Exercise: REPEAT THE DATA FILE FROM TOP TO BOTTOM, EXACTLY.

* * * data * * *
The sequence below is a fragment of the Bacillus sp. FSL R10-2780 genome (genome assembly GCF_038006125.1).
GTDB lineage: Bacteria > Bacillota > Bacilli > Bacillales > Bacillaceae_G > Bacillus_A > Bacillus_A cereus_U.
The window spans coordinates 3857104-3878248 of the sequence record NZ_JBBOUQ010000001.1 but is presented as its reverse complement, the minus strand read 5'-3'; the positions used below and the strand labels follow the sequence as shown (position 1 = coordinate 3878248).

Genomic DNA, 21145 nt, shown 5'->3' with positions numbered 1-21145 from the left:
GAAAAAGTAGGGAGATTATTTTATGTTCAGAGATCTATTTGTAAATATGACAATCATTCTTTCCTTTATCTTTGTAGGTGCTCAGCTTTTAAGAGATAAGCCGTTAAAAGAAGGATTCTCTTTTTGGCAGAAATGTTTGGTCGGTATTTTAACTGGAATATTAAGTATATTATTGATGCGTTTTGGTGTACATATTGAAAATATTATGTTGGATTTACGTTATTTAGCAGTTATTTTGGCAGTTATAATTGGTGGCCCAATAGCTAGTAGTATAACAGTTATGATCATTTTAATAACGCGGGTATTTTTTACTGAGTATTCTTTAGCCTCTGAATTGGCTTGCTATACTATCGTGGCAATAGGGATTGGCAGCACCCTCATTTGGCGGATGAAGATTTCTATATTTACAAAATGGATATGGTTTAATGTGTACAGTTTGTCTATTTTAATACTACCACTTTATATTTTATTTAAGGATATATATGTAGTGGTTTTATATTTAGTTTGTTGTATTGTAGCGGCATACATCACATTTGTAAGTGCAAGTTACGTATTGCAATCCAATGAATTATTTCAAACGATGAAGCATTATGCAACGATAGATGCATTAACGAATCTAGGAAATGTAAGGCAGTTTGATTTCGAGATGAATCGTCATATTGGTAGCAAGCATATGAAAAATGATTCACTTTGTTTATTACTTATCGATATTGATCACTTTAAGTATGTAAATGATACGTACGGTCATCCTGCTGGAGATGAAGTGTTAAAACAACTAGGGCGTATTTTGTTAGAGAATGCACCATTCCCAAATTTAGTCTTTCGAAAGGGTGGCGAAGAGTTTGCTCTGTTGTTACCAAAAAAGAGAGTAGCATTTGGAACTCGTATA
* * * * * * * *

The sequence below is a fragment of the Bacillus sp. FSL R10-2780 genome (genome assembly GCF_038006125.1).
GTDB lineage: Bacteria > Bacillota > Bacilli > Bacillales > Bacillaceae_G > Bacillus_A > Bacillus_A cereus_U.
The window spans coordinates 3857104-3878248 of the sequence record NZ_JBBOUQ010000001.1 but is presented as its reverse complement, the minus strand read 5'-3'; the positions used below and the strand labels follow the sequence as shown (position 1 = coordinate 3878248).

Genomic DNA, 21145 nt, shown 5'->3' with positions numbered 1-21145 from the left:
GAAAAAGTAGGGAGATTATTTTATGTTCAGAGATCTATTTGTAAATATGACAATCATTCTTTCCTTTATCTTTGTAGGTGCTCAGCTTTTAAGAGATAAGCCGTTAAAAGAAGGATTCTCTTTTTGGCAGAAATGTTTGGTCGGTATTTTAACTGGAATATTAAGTATATTATTGATGCGTTTTGGTGTACATATTGAAAATATTATGTTGGATTTACGTTATTTAGCAGTTATTTTGGCAGTTATAATTGGTGGCCCAATAGCTAGTAGTATAACAGTTATGATCATTTTAATAACGCGGGTATTTTTTACTGAGTATTCTTTAGCCTCTGAATTGGCTTGCTATACTATCGTGGCAATAGGGATTGGCAGCACCCTCATTTGGCGGATGAAGATTTCTATATTTACAAAATGGATATGGTTTAATGTGTACAGTTTGTCTATTTTAATACTACCACTTTATATTTTATTTAAGGATATATATGTAGTGGTTTTATATTTAGTTTGTTGTATTGTAGCGGCATACATCACATTTGTAAGTGCAAGTTACGTATTGCAATCCAATGAATTATTTCAAACGATGAAGCATTATGCAACGATAGATGCATTAACGAATCTAGGAAATGTAAGGCAGTTTGATTTCGAGATGAATCGTCATATTGGTAGCAAGCATATGAAAAATGATTCACTTTGTTTATTACTTATCGATATTGATCACTTTAAGTATGTAAATGATACGTACGGTCATCCTGCTGGAGATGAAGTGTTAAAACAACTAGGGCGTATTTTGTTAGAGAATGCACCATTCCCAAATTTAGTCTTTCGAAAGGGTGGCGAAGAGTTTGCTCTGTTGTTACCAAAAAAGAGAGTAGCATTTGGAACTCGTATA